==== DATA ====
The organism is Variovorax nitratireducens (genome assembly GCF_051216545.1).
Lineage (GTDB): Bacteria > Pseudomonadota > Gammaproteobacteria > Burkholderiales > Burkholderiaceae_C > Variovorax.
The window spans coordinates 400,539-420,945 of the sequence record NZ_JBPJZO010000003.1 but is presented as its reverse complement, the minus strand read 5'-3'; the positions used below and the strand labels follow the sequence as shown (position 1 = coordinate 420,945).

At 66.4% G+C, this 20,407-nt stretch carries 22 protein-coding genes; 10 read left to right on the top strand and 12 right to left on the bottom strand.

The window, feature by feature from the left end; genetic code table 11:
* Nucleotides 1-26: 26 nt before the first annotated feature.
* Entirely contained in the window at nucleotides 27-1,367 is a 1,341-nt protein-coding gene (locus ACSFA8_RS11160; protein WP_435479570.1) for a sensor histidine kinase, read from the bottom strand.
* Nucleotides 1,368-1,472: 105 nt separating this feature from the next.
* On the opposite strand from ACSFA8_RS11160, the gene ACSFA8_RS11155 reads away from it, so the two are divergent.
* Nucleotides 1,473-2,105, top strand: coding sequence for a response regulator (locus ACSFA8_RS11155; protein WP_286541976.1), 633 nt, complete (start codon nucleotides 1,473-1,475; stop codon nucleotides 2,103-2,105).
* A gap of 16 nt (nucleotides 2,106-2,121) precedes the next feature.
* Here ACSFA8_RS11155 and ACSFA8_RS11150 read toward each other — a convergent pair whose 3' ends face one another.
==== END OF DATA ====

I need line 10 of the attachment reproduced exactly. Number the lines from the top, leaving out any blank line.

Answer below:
* Nucleotides 1,473-2,105, top strand: coding sequence for a response regulator (locus ACSFA8_RS11155; protein WP_286541976.1), 633 nt, complete (start codon nucleotides 1,473-1,475; stop codon nucleotides 2,103-2,105).